Today: February 28, 2024

Ghost In The Shell

Based on a manga and cult favourite anime Ghost In The Shell should be a slam dunk of a live action adaption. Especially given it stars Hollywood’s biggest grossing actress Scarlett Johansson and is directed by the visual prowess of Snow White & The Huntsman’s Rupert Sanders. But with a production budget of over $100 million, a global box office of only $167 million and controversy surrounding the whitewashing of Asian characters, Ghost In The Shell will go down as one of 2017’s biggest flops. But is that fair?

Picture this; a sprawling futuristic metropolis bathed in neon lights and heavily branded advertising. Corporations own the skyline, Blade Runner style. A lone heroic figure, The General (Johansson), stands atop a building overlooking the city she protects, her jacket billowing in the wind like a cape, the kind of shot The Dark Knight would be proud of. And then, she swan dives off the building into a balletic shootout with slo-mo bullets flying in a way that Neo would see in binary code in The Matrix.

This is the world of Ghost In The Shell. And it is because it echoes so many other films that it fails to ever grip your imagination. There is a moment in Sanders’ Snow White where a regal stag stands in a shallow pool of water, the embodiment of the spirit of the woods. For anyone who has seen the iconic Princess Mononoke this image feels more than familiar. Aaron Sorkin once said, “Good writers borrow from other writers. Great writers steal from them outright.” The greats know how to cover their tracks, they steal ideas and adapt them into something different.

The languid point here is Sanders’ visuals are undoubtedly impressive, he is unquestionably a good filmmaker. But, at this point in his career, he is not a great one. Because you can site so readily the influences he’s stealing from.

What is more Ghost In The Shell is a film that plays to the lowest common denominator. In a film that deals with similar themes and ideas to Blade Runner why would you reduce it to little more than a popcorn CGI-fest with little to say? So by-the-numbers obvious is it that in one of the opening scenes someone actually feels the need to explain what the ‘Ghost’ in the ‘Shell’ is. God forbid that a film could credit an audience with some semblance of intellect to figure such things out for themselves. As if we’d sit there asking, “where are the ghosts in this mess?” Come to think of it, Deckard in Blade Runner does little running and never uses a blade, so what’s that all about?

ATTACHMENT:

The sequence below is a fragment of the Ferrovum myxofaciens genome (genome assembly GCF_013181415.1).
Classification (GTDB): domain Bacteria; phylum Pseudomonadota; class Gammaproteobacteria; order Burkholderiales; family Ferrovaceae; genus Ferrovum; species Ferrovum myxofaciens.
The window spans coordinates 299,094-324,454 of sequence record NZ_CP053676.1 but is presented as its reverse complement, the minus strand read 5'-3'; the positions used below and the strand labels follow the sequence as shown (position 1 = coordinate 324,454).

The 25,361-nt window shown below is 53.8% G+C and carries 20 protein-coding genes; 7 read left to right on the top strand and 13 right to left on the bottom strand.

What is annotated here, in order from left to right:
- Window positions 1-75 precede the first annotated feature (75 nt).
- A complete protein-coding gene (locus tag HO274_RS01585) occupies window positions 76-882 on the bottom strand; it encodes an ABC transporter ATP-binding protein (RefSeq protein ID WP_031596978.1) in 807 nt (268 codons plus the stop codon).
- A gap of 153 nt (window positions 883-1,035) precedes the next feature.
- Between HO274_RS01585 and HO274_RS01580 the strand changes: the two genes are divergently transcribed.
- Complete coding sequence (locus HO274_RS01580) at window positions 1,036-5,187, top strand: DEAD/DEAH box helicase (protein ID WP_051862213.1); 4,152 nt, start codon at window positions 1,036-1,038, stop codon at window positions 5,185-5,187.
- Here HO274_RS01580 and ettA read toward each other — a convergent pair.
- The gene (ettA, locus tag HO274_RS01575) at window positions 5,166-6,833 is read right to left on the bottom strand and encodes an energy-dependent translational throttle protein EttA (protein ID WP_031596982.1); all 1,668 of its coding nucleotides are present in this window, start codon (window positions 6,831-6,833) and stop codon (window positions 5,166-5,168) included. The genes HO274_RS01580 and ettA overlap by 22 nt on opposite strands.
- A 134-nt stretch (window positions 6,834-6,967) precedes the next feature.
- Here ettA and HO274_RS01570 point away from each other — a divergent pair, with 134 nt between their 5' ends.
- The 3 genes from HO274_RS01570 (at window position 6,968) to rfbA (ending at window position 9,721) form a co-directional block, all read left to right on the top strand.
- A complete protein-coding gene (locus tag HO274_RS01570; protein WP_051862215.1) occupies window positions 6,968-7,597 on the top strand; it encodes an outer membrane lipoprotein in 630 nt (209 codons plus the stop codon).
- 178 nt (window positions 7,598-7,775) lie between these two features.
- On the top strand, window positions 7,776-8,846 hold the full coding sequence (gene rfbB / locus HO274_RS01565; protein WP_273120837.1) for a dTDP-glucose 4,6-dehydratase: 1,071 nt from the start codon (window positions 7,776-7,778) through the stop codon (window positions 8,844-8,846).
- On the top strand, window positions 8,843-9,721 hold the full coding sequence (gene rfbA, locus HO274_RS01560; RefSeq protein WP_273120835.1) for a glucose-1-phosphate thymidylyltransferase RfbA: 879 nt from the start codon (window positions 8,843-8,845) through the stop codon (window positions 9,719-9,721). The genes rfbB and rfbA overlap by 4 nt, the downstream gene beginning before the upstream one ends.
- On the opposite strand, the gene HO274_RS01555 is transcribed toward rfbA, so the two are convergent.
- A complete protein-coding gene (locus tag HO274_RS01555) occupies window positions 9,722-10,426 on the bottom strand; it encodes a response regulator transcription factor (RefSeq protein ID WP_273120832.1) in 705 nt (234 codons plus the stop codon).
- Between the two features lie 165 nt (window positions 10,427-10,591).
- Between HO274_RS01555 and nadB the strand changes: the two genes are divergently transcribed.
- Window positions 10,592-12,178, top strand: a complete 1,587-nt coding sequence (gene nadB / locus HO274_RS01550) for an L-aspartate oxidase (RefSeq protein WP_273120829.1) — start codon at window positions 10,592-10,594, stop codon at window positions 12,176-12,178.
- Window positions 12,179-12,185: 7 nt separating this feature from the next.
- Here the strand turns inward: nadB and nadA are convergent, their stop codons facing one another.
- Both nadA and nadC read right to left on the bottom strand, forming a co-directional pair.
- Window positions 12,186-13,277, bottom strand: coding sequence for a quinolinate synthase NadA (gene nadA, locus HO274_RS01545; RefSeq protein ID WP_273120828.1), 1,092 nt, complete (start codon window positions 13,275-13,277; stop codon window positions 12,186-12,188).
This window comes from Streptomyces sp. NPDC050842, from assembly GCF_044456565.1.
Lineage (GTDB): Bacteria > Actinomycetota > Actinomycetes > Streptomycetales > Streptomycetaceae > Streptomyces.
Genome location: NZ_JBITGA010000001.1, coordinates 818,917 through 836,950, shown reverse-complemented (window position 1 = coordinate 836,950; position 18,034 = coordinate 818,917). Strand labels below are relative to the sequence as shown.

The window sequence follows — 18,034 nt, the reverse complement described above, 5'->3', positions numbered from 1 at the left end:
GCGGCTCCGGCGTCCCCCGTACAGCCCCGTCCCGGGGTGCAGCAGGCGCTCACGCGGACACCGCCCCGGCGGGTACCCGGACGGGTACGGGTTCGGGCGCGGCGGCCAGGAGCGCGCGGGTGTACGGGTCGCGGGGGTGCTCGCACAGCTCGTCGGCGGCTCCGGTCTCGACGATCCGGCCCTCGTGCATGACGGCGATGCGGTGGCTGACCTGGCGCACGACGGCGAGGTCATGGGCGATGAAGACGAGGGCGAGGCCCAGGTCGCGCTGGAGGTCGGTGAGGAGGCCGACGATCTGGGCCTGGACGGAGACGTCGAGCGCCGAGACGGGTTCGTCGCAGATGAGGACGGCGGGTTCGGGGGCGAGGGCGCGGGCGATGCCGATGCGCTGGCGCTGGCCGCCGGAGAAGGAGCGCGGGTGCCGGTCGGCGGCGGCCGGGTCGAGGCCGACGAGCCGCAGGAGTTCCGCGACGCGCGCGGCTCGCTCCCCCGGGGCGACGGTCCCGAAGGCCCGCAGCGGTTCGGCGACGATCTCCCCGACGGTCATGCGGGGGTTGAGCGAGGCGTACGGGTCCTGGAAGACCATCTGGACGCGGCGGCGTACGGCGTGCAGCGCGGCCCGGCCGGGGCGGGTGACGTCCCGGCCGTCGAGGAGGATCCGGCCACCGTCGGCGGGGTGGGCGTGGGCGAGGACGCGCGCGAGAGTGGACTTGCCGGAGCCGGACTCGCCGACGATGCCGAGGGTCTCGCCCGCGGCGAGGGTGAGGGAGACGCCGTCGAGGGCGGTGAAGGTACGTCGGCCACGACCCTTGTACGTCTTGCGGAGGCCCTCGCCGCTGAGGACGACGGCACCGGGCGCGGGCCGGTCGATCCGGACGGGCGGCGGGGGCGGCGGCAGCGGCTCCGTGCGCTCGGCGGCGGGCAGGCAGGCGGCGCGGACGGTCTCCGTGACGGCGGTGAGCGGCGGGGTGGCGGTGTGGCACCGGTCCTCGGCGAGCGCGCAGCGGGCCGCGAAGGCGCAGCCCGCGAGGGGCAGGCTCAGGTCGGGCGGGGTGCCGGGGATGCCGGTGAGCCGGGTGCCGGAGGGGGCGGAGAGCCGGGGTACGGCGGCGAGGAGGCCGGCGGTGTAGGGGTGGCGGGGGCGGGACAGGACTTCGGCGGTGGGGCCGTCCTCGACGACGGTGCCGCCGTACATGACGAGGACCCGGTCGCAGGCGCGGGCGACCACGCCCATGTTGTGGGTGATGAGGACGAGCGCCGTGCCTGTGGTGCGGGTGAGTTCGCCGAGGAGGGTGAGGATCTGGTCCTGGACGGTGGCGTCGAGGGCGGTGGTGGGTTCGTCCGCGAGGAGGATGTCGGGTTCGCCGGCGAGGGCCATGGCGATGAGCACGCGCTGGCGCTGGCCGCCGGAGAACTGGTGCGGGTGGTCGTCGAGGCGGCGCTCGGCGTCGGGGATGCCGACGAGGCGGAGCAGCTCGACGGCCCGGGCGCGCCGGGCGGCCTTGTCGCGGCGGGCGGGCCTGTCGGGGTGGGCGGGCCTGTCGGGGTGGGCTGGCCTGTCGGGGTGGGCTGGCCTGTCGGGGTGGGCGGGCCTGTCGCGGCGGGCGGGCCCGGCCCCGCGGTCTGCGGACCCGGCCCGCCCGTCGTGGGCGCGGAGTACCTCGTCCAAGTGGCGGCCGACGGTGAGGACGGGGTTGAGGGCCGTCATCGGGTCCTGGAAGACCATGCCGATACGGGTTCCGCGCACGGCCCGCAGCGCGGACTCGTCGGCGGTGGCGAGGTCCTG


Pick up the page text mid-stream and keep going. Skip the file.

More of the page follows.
But the real crime here is the waste of both great source material and an actress who has continually proven to be a box office draw with a difference. The General should be a big role for Johansson, a film that should have launched an action franchise with a female protagonist arguably stronger than anything The Hunger Games could muster. Instead The General here is written as a heartless, robotic bore. Why cast an actress of Johansson’s calibre and then not utilise her talents?

Ghost In The Shell is a film that demonstrates why we can’t have nice things like a live-action Akira. And for that alone it’s probably made more box office than it has any right to.

Alex Moss Editor

Alex Moss’ obsession with film began the moment he witnessed the Alien burst forth from John Hurt’s stomach. It was perhaps ill-advised to witness this aged 6 but much like the beast within Hurt, he became infected by a parasite called ‘Movies’. Rarely away from his computer or a big screen, as he muses on Cinematic Deities, Alex is “more machine now than man. His mind is twisted and evil”. Email: alex.moss@filmjuice.com

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